This feels good for now, but I’m almost certain to keep revising it to improve readability over time. The site is also under construction in general and I’m going to iteratively add some of the old site features and a proper bio for myself now that it is up again. The obvious question that comes to mind is why I would go to such lengths to get old web looks. Nostalgia, right? I was too young to really experience the DOS/BBS world. And in the early 90s I have only hazy memories of what it was like to use the web at all. I was very young. What was I nostalgic for? Unlike Ford, I’m too young to have developed emotional attachments to the world that retrocomputers of his generation actually emerged from. I have no important memories attached to them, at least not until the early 2000s. And much of my “a e s t h e t i c” nostalgia is also atemporal, stretching from the mid-1980s to the mid to late 1990s. Still, there is nonetheless something that tugs at my heartstrings when I look at window managers like FVWM95, Motif Window Manager, IceWM, and WindowMaker. I researched what computers, operating systems, and window managers were used in some of my favorite animes – much of which took place in the mid-90s.

I could go on about my custom-made primary computer, Linux distro, and window manager (as well as my love of 1993 Doom) but I think you get the picture that I’m kind of a walking hipster cliche. All nostalgia maybe is about the narrowing of the future, and today it’s hard not to connect all of these things to an era of your life when the future was wide open and anything was possible. As you age, this image of boundless horizons inevitably decays and fades. But I also strongly believe that there is something more to all of these old technologies than merely the impossible desire to bring back the past and the lamenting of time’s passage. Today, computing’s horizons have narrowed by choice as well as fate. Today’s software primarily offers the promise of completeness. That once you log onto one of the small number of social media platforms that your life increasingly revolves around, you will have everything you will ever need delivered to you hyper-optimized by enormous cyberpunk nightmare corporations. This was not always so. There was once a time when the computers you used and the software that ran on them were more about the desire to explore and play. And there was something about them that, even at their worst (Myspace blingees that made every page load slow to a crawl), also invited people to put something of themselves into their screens.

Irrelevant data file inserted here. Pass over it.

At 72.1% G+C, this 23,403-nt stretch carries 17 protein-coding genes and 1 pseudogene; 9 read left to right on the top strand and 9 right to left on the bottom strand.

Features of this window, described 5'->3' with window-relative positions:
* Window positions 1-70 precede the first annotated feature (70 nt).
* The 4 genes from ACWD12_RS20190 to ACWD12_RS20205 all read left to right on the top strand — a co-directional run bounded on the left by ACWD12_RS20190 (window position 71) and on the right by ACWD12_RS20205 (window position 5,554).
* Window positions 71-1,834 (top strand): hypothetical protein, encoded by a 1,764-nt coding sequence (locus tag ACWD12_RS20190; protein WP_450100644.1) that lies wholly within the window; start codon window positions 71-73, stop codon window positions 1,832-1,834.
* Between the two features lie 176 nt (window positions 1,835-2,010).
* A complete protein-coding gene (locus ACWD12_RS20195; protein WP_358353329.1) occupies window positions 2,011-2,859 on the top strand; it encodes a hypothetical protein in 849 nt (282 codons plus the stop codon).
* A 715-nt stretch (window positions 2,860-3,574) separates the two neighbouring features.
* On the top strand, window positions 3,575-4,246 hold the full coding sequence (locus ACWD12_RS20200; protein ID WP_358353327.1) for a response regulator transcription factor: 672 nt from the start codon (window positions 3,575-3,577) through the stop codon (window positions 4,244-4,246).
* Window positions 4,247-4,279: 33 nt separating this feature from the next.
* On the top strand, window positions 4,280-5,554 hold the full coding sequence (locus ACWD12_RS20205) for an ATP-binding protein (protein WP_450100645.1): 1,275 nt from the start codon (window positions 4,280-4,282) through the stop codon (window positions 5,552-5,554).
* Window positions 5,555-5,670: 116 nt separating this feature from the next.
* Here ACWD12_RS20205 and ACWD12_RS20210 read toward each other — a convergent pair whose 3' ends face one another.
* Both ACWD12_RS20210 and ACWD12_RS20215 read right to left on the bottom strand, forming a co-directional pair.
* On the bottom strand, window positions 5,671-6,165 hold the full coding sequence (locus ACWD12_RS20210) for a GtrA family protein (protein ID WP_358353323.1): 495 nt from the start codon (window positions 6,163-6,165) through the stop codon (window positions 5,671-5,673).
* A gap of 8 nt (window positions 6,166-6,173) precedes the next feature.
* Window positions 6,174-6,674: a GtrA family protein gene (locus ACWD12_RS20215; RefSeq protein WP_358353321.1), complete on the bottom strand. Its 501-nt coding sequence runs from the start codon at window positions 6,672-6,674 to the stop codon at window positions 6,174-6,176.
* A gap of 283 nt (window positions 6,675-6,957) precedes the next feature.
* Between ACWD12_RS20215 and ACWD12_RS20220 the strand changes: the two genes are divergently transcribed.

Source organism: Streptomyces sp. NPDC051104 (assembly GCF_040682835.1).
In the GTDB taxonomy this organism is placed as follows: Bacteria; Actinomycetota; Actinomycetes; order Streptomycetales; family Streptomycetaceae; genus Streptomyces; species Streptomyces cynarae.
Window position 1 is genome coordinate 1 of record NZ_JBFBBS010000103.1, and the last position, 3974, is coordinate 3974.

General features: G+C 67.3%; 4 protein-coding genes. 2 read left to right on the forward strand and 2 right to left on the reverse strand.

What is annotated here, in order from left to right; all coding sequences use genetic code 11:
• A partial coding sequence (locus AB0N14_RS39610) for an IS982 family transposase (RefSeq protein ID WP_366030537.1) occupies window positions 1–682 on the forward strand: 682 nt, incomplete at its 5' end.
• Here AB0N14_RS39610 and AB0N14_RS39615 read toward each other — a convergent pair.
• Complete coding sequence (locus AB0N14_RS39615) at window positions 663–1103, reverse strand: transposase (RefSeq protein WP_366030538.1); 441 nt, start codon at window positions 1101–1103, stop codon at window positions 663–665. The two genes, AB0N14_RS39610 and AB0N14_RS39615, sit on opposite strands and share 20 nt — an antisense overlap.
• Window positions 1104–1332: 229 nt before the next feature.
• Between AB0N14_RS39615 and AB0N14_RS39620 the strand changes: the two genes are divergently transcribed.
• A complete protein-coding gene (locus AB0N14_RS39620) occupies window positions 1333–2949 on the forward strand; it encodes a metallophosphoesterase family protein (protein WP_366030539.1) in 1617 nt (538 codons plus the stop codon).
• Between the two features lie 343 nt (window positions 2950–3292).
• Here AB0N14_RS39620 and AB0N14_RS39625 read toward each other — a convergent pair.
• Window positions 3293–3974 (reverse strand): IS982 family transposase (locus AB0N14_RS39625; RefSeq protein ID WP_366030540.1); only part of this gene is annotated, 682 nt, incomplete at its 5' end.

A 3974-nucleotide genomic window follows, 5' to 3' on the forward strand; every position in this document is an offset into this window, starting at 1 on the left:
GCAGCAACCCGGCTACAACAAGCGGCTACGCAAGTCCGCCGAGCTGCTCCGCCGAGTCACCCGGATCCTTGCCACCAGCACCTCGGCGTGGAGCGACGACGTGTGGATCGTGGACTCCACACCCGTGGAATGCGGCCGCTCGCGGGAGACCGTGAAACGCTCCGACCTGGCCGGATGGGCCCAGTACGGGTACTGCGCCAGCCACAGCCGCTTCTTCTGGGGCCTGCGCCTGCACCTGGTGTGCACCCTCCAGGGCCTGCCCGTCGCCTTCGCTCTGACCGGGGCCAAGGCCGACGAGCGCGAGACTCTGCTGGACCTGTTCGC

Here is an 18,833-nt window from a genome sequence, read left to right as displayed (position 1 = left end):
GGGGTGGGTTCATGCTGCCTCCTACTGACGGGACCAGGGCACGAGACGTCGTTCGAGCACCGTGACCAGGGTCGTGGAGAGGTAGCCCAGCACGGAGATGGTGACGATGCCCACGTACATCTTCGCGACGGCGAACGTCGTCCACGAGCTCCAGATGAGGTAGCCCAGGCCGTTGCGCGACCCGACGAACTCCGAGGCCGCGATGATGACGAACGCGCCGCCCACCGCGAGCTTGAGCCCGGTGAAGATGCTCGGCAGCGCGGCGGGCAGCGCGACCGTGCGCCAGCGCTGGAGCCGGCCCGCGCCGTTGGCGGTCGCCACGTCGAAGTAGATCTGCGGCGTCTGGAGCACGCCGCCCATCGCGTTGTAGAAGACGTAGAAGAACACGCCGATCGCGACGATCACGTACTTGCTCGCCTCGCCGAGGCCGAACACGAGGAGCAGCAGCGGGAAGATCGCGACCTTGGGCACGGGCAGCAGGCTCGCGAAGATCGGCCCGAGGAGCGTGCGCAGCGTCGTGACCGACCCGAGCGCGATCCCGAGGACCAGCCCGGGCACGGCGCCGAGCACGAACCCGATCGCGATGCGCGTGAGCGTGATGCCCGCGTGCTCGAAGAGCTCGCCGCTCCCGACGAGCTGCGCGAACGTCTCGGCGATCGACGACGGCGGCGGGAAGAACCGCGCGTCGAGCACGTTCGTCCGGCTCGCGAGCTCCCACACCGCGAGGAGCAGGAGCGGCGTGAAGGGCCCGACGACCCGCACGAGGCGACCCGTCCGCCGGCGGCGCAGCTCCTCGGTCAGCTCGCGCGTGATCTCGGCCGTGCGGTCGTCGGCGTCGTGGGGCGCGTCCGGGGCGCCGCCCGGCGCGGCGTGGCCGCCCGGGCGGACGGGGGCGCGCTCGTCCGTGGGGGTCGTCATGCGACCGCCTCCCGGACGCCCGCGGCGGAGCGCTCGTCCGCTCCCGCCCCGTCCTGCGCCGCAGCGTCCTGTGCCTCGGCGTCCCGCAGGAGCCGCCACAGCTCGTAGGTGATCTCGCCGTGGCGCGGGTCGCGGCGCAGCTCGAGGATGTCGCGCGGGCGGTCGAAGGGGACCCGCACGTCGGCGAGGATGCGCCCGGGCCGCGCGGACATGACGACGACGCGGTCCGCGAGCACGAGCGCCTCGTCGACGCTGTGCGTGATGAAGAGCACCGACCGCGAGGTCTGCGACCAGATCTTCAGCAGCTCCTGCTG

I searched long and hard for a way to make my main personal computer feel like something from Serial Experiments Lain. While unable to fully emulate Lain’s setup, I found a display manager customization that makes every login resemble the way she logs into her system. It’s a very moody and cerebral anime but it is also fundamentally one about discovery. Lain Iwakura is an introverted and shy Japanese girl that discovers an entire hidden world within her computer, and one that actually connected to every aspect of the offline world. One way to look at the anime is pessimism – there is no subjectivity possible outside of technology. At the same time, there is also a suggestion of postmodern play, blurred identities, and infinite possibilities. At best much of the 1990s animes I like suggest a profound ambivalence about this, leaving it up to the viewer what to make of it. So maybe those of us that like retro aesthetics and the various hardware and software associated with them are seeking to regain some of that ambivalence, especially in a time when opinions about technology seem to be polarized between dark despair/cynicism and increasingly absurd optimism. We want to be able to make our own decision rather than have it be forced on us. Only time will tell whether we get that opportunity.